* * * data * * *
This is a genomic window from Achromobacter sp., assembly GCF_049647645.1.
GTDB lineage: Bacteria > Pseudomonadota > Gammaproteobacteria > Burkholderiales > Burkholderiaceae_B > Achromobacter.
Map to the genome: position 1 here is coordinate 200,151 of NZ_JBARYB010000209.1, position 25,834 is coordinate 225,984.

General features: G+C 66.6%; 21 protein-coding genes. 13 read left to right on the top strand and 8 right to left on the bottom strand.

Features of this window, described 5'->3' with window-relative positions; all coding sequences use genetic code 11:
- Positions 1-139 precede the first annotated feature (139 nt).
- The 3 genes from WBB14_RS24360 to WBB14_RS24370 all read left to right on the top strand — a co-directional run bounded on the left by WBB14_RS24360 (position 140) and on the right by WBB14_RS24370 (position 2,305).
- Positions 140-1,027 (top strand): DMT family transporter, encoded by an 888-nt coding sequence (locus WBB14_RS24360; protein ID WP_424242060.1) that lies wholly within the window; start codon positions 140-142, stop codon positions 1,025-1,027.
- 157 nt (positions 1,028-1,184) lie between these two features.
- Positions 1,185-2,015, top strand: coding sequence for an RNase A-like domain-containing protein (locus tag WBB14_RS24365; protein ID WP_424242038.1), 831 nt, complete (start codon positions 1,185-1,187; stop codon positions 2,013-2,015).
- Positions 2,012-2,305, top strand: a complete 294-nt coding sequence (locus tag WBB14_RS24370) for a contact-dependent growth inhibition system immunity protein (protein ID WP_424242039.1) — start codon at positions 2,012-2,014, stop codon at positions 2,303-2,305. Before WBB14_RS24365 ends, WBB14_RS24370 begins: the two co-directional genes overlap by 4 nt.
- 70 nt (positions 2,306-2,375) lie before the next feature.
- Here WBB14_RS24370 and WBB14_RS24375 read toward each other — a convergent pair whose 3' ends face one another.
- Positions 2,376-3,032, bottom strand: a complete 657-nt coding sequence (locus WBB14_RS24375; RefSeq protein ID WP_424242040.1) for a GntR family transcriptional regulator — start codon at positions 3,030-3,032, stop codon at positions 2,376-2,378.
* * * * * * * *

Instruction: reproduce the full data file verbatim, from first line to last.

This is a genomic window from Achromobacter sp., assembly GCF_049647645.1.
GTDB lineage: Bacteria > Pseudomonadota > Gammaproteobacteria > Burkholderiales > Burkholderiaceae_B > Achromobacter.
Map to the genome: position 1 here is coordinate 200,151 of NZ_JBARYB010000209.1, position 25,834 is coordinate 225,984.

General features: G+C 66.6%; 21 protein-coding genes. 13 read left to right on the top strand and 8 right to left on the bottom strand.

Features of this window, described 5'->3' with window-relative positions; all coding sequences use genetic code 11:
- Positions 1-139 precede the first annotated feature (139 nt).
- The 3 genes from WBB14_RS24360 to WBB14_RS24370 all read left to right on the top strand — a co-directional run bounded on the left by WBB14_RS24360 (position 140) and on the right by WBB14_RS24370 (position 2,305).
- Positions 140-1,027 (top strand): DMT family transporter, encoded by an 888-nt coding sequence (locus WBB14_RS24360; protein ID WP_424242060.1) that lies wholly within the window; start codon positions 140-142, stop codon positions 1,025-1,027.
- 157 nt (positions 1,028-1,184) lie between these two features.
- Positions 1,185-2,015, top strand: coding sequence for an RNase A-like domain-containing protein (locus tag WBB14_RS24365; protein ID WP_424242038.1), 831 nt, complete (start codon positions 1,185-1,187; stop codon positions 2,013-2,015).
- Positions 2,012-2,305, top strand: a complete 294-nt coding sequence (locus tag WBB14_RS24370) for a contact-dependent growth inhibition system immunity protein (protein ID WP_424242039.1) — start codon at positions 2,012-2,014, stop codon at positions 2,303-2,305. Before WBB14_RS24365 ends, WBB14_RS24370 begins: the two co-directional genes overlap by 4 nt.
- 70 nt (positions 2,306-2,375) lie before the next feature.
- Here WBB14_RS24370 and WBB14_RS24375 read toward each other — a convergent pair whose 3' ends face one another.
- Positions 2,376-3,032, bottom strand: a complete 657-nt coding sequence (locus WBB14_RS24375; RefSeq protein ID WP_424242040.1) for a GntR family transcriptional regulator — start codon at positions 3,030-3,032, stop codon at positions 2,376-2,378.